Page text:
With Pope Francis' latest pronouncement against the death penalty, South Carolina Catholic leaders are once again stirred to action after decades of protest and prayer. Will the state listen to their pleas for mercy?
Hoping to play a part in bridging the racial divide in education, a North Charleston church is planning its first national conference this week.
Nearly 30 years later, the church can finish that essential detail, thanks to an anonymous $160,000 gift, according to Jack McGovern, director of stewardship at Blessed Sacrament.
Last winter, my wife and I went to Honduras for three months to help our daughter in a small, grassroots nonprofit called the Chispa Project. One night as we left a restaurant, a man followed us to our car. “Por favor,” he said, handing my daughter a note. “PLEASE, can you help me get to America?” the note said. It was signed with a name and phone number. Do you ever wonder what makes them take the risk?
Cecil Williams' photography exhibit at the Charleston County Public Library includes a tribute to the Charleston Hospital Strike of 1968-69.
Call them the Gullah Power Couple and they squirm, but Ron and Natalie Daise do more than most to inform people about Gullah-Geechee culture and history.
If you saw the 1983 movie “WarGames,” you’ll remember the moment the young hacker David Lightman (played by Matthew Broderick) cracks a Pentagon computer called The War Operation Plan Response (WOPR).
Dozens of South Carolina churches and nonprofits are beginning to voice concern that parts of the recently enacted federal tax reform could hurt them, and even make many of them pay taxes for the first time.
Second Presbyterian Church is one of Charleston's oldest, and has a mostly white congregation. This summer, it decided to reach out to children in nearby African-American neighborhoods and invite them to Vacation Bible School.
While gay marriage has gained greater acceptance across American society, many churches and faith communities struggle to welcome openly gay parishioners.
A protest resulted in the founding of Emanuel AME Church, whose first leaders, including the Rev. Morris Brown, promptly ran afoul of the white authorities for asserting their independence and attempting to educate members of the black congregation.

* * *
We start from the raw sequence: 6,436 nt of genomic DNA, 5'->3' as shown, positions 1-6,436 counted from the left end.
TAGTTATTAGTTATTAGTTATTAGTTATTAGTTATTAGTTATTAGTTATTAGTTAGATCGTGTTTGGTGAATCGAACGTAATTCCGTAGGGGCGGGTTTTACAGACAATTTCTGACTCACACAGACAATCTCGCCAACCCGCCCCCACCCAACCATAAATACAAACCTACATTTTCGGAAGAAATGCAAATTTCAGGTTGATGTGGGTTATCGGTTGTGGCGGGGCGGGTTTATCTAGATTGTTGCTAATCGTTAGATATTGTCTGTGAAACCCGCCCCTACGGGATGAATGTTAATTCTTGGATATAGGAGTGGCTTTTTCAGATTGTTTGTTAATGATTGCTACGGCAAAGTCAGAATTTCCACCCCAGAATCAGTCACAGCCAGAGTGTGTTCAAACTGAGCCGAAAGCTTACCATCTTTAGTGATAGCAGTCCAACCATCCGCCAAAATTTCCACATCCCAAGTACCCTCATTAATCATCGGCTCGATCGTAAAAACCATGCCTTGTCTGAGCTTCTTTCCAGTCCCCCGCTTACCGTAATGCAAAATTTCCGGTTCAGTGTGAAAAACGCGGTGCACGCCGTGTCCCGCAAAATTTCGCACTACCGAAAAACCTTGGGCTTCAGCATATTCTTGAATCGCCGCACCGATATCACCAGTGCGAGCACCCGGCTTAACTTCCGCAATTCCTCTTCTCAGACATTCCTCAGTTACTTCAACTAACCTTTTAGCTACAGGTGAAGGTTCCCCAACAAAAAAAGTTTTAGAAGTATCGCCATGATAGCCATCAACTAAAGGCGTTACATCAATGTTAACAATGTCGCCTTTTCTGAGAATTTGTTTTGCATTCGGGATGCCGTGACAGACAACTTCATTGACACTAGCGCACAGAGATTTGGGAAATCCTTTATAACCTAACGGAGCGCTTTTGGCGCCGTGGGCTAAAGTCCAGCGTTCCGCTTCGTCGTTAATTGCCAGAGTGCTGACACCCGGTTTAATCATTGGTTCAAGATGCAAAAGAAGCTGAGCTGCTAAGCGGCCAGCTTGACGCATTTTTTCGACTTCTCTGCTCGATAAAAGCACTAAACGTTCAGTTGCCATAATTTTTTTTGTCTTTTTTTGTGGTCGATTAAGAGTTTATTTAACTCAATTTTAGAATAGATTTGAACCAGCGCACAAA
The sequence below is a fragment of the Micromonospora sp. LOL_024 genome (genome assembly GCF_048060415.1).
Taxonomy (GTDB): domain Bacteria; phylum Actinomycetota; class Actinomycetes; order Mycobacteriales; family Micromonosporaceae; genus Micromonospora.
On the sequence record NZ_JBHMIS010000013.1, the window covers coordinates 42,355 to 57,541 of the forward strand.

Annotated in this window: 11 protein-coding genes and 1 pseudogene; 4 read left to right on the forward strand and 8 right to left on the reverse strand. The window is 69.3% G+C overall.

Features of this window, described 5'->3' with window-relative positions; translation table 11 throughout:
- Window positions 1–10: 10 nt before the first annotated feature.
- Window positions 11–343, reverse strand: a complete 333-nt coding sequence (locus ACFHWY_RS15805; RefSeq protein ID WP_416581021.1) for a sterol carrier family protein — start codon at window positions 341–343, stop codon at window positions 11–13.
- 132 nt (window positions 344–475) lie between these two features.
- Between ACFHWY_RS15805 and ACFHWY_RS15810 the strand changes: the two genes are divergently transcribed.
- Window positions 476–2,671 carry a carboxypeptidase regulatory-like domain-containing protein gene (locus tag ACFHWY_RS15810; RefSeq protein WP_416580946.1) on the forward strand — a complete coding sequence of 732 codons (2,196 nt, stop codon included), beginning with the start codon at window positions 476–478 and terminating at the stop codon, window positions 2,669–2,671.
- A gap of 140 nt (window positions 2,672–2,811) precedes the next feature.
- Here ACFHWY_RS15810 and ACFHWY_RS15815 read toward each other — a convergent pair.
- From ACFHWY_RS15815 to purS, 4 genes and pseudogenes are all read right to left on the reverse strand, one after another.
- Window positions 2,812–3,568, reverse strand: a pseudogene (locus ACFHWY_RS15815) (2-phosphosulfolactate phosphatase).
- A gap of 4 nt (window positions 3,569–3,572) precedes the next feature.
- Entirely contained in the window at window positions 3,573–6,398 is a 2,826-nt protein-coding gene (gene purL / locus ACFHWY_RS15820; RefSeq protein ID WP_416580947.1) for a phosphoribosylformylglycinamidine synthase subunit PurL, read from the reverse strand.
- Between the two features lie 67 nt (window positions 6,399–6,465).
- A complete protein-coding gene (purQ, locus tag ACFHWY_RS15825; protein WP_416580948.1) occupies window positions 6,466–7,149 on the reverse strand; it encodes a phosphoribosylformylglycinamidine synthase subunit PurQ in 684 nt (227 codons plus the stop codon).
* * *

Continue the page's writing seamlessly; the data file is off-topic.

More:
Rural Mission, the faith-based charity located on Johns Island that rehabilitates homes for low-income residents and works with migrant farmers, now is scrambling to rebuild its operation before the 49-year-old nonprofit is forced to close its doors.
A new Christian book club launched this month by 1Charleston aims to further racial reconciliation in the church. Its first book? Plantation Jesus.
Do you want to try camping, but don’t own equipment? Or maybe learn a new language? Do you have toys or furniture you’d like to give away?
The young residents of Carolina Youth Development Center, separated from family and under the watchful eye of social services bureaucrats, often can feel diminished, ignored, invisible.
The arms of congregation members at two West Ashley churches have gotten longer in recent years. They now reach as far as a half-mile along Ashley River Road and into the sanctuaries of their sister churches.
On June 11, Sessions removed asylum protections for domestic abuse and gang violence victims arriving at the border.
The loved ones of all nine victims are trying to forge new paths and find their new voices, ones that hold memories tight but also lead to meaningful futures.
Everything is spinning or circling, or both. The moon goes round the Earth, the Earth goes round the sun, the sun goes round the galaxy, the galaxy goes round the universe.
Almost three years have passed since a racist gunman entered Emanuel AME Church's Bible study and gunned down nine black worshippers. A wide range of events, from dialogues about race to events that promote kindness, are scheduled to honor their lives.
Shortly before the sun set on a recent Friday evening, cars pulled off King Street and into the parking lot of the Central Mosque of Charleston.